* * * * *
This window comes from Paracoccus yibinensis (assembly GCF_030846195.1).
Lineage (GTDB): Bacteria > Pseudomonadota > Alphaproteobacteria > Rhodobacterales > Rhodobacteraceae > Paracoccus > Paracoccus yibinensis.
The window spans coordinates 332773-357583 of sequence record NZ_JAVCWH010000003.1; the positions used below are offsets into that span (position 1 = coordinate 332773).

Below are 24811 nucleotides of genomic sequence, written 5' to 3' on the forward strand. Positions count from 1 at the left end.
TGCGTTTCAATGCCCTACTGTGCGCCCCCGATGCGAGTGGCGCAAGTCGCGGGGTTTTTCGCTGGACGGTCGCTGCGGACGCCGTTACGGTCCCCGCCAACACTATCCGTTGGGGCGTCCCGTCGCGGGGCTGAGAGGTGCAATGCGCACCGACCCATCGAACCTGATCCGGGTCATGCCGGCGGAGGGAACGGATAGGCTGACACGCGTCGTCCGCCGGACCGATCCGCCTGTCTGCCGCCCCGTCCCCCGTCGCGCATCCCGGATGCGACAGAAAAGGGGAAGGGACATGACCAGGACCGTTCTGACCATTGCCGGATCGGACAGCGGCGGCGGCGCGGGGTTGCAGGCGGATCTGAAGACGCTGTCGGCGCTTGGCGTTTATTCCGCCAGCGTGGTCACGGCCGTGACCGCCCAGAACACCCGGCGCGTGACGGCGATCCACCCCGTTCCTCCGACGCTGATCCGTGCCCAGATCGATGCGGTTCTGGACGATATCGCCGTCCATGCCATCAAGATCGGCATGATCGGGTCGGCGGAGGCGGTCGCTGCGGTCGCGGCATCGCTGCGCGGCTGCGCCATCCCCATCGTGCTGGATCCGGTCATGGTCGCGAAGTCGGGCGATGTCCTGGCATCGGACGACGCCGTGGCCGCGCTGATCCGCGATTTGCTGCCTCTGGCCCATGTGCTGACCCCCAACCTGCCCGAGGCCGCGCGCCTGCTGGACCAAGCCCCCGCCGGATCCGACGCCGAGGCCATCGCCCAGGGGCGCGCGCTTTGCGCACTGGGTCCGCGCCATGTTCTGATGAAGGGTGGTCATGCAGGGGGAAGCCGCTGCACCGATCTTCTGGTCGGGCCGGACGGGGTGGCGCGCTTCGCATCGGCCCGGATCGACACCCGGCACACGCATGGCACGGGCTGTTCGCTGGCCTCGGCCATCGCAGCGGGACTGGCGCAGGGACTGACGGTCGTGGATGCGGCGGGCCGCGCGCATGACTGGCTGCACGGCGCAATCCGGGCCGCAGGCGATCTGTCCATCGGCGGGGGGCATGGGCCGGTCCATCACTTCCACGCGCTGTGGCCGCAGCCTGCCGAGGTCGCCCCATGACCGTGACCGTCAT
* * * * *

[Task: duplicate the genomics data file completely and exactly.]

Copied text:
This window comes from Paracoccus yibinensis (assembly GCF_030846195.1).
Lineage (GTDB): Bacteria > Pseudomonadota > Alphaproteobacteria > Rhodobacterales > Rhodobacteraceae > Paracoccus > Paracoccus yibinensis.
The window spans coordinates 332773-357583 of sequence record NZ_JAVCWH010000003.1; the positions used below are offsets into that span (position 1 = coordinate 332773).

Below are 24811 nucleotides of genomic sequence, written 5' to 3' on the forward strand. Positions count from 1 at the left end.
TGCGTTTCAATGCCCTACTGTGCGCCCCCGATGCGAGTGGCGCAAGTCGCGGGGTTTTTCGCTGGACGGTCGCTGCGGACGCCGTTACGGTCCCCGCCAACACTATCCGTTGGGGCGTCCCGTCGCGGGGCTGAGAGGTGCAATGCGCACCGACCCATCGAACCTGATCCGGGTCATGCCGGCGGAGGGAACGGATAGGCTGACACGCGTCGTCCGCCGGACCGATCCGCCTGTCTGCCGCCCCGTCCCCCGTCGCGCATCCCGGATGCGACAGAAAAGGGGAAGGGACATGACCAGGACCGTTCTGACCATTGCCGGATCGGACAGCGGCGGCGGCGCGGGGTTGCAGGCGGATCTGAAGACGCTGTCGGCGCTTGGCGTTTATTCCGCCAGCGTGGTCACGGCCGTGACCGCCCAGAACACCCGGCGCGTGACGGCGATCCACCCCGTTCCTCCGACGCTGATCCGTGCCCAGATCGATGCGGTTCTGGACGATATCGCCGTCCATGCCATCAAGATCGGCATGATCGGGTCGGCGGAGGCGGTCGCTGCGGTCGCGGCATCGCTGCGCGGCTGCGCCATCCCCATCGTGCTGGATCCGGTCATGGTCGCGAAGTCGGGCGATGTCCTGGCATCGGACGACGCCGTGGCCGCGCTGATCCGCGATTTGCTGCCTCTGGCCCATGTGCTGACCCCCAACCTGCCCGAGGCCGCGCGCCTGCTGGACCAAGCCCCCGCCGGATCCGACGCCGAGGCCATCGCCCAGGGGCGCGCGCTTTGCGCACTGGGTCCGCGCCATGTTCTGATGAAGGGTGGTCATGCAGGGGGAAGCCGCTGCACCGATCTTCTGGTCGGGCCGGACGGGGTGGCGCGCTTCGCATCGGCCCGGATCGACACCCGGCACACGCATGGCACGGGCTGTTCGCTGGCCTCGGCCATCGCAGCGGGACTGGCGCAGGGACTGACGGTCGTGGATGCGGCGGGCCGCGCGCATGACTGGCTGCACGGCGCAATCCGGGCCGCAGGCGATCTGTCCATCGGCGGGGGGCATGGGCCGGTCCATCACTTCCACGCGCTGTGGCCGCAGCCTGCCGAGGTCGCCCCATGACCGTGACCGTCAT